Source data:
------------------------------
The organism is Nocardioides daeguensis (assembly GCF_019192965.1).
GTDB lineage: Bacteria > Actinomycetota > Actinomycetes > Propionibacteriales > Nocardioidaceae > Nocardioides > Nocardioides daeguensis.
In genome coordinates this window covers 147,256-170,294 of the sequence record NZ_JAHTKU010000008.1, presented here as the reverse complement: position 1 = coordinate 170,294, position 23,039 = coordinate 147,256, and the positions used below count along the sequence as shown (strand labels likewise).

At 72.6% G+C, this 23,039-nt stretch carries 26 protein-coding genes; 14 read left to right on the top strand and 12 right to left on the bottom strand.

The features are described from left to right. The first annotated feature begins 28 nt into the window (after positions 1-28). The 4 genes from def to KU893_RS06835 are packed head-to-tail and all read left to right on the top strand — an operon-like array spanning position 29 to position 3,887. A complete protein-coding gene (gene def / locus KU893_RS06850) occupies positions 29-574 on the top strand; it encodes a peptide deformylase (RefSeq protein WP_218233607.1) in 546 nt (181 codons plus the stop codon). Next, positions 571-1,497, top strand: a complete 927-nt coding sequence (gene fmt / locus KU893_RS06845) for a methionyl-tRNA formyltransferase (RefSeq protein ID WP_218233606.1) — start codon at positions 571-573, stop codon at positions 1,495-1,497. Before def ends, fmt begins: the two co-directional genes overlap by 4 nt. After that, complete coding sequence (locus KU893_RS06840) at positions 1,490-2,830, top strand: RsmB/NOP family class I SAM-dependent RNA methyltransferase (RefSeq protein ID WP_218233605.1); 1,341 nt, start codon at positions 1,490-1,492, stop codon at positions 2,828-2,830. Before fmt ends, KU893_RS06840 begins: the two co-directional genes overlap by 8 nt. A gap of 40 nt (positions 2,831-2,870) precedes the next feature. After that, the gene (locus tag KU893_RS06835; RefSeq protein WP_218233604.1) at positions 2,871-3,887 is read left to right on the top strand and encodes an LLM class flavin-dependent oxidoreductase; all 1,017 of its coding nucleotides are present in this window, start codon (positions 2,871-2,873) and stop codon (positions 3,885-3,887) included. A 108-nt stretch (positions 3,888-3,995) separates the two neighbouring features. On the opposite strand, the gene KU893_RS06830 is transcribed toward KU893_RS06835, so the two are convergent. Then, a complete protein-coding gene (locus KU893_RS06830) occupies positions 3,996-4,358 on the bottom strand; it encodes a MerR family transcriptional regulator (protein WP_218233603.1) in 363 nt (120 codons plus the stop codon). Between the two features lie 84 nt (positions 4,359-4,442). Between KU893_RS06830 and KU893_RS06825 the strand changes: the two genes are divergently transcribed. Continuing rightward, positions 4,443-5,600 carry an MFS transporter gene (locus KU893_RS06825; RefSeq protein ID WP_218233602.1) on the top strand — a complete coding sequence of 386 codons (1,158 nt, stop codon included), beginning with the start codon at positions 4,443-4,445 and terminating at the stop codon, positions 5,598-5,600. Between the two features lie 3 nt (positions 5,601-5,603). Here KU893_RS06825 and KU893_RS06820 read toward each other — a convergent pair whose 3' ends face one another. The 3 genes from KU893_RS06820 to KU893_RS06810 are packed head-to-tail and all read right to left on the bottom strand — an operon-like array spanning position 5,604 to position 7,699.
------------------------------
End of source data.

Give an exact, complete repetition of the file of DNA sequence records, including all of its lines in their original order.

The organism is Nocardioides daeguensis (assembly GCF_019192965.1).
GTDB lineage: Bacteria > Actinomycetota > Actinomycetes > Propionibacteriales > Nocardioidaceae > Nocardioides > Nocardioides daeguensis.
In genome coordinates this window covers 147,256-170,294 of the sequence record NZ_JAHTKU010000008.1, presented here as the reverse complement: position 1 = coordinate 170,294, position 23,039 = coordinate 147,256, and the positions used below count along the sequence as shown (strand labels likewise).

At 72.6% G+C, this 23,039-nt stretch carries 26 protein-coding genes; 14 read left to right on the top strand and 12 right to left on the bottom strand.

The features are described from left to right. The first annotated feature begins 28 nt into the window (after positions 1-28). The 4 genes from def to KU893_RS06835 are packed head-to-tail and all read left to right on the top strand — an operon-like array spanning position 29 to position 3,887. A complete protein-coding gene (gene def / locus KU893_RS06850) occupies positions 29-574 on the top strand; it encodes a peptide deformylase (RefSeq protein WP_218233607.1) in 546 nt (181 codons plus the stop codon). Next, positions 571-1,497, top strand: a complete 927-nt coding sequence (gene fmt / locus KU893_RS06845) for a methionyl-tRNA formyltransferase (RefSeq protein ID WP_218233606.1) — start codon at positions 571-573, stop codon at positions 1,495-1,497. Before def ends, fmt begins: the two co-directional genes overlap by 4 nt. After that, complete coding sequence (locus KU893_RS06840) at positions 1,490-2,830, top strand: RsmB/NOP family class I SAM-dependent RNA methyltransferase (RefSeq protein ID WP_218233605.1); 1,341 nt, start codon at positions 1,490-1,492, stop codon at positions 2,828-2,830. Before fmt ends, KU893_RS06840 begins: the two co-directional genes overlap by 8 nt. A gap of 40 nt (positions 2,831-2,870) precedes the next feature. After that, the gene (locus tag KU893_RS06835; RefSeq protein WP_218233604.1) at positions 2,871-3,887 is read left to right on the top strand and encodes an LLM class flavin-dependent oxidoreductase; all 1,017 of its coding nucleotides are present in this window, start codon (positions 2,871-2,873) and stop codon (positions 3,885-3,887) included. A 108-nt stretch (positions 3,888-3,995) separates the two neighbouring features. On the opposite strand, the gene KU893_RS06830 is transcribed toward KU893_RS06835, so the two are convergent. Then, a complete protein-coding gene (locus KU893_RS06830) occupies positions 3,996-4,358 on the bottom strand; it encodes a MerR family transcriptional regulator (protein WP_218233603.1) in 363 nt (120 codons plus the stop codon). Between the two features lie 84 nt (positions 4,359-4,442). Between KU893_RS06830 and KU893_RS06825 the strand changes: the two genes are divergently transcribed. Continuing rightward, positions 4,443-5,600 carry an MFS transporter gene (locus KU893_RS06825; RefSeq protein ID WP_218233602.1) on the top strand — a complete coding sequence of 386 codons (1,158 nt, stop codon included), beginning with the start codon at positions 4,443-4,445 and terminating at the stop codon, positions 5,598-5,600. Between the two features lie 3 nt (positions 5,601-5,603). Here KU893_RS06825 and KU893_RS06820 read toward each other — a convergent pair whose 3' ends face one another. The 3 genes from KU893_RS06820 to KU893_RS06810 are packed head-to-tail and all read right to left on the bottom strand — an operon-like array spanning position 5,604 to position 7,699.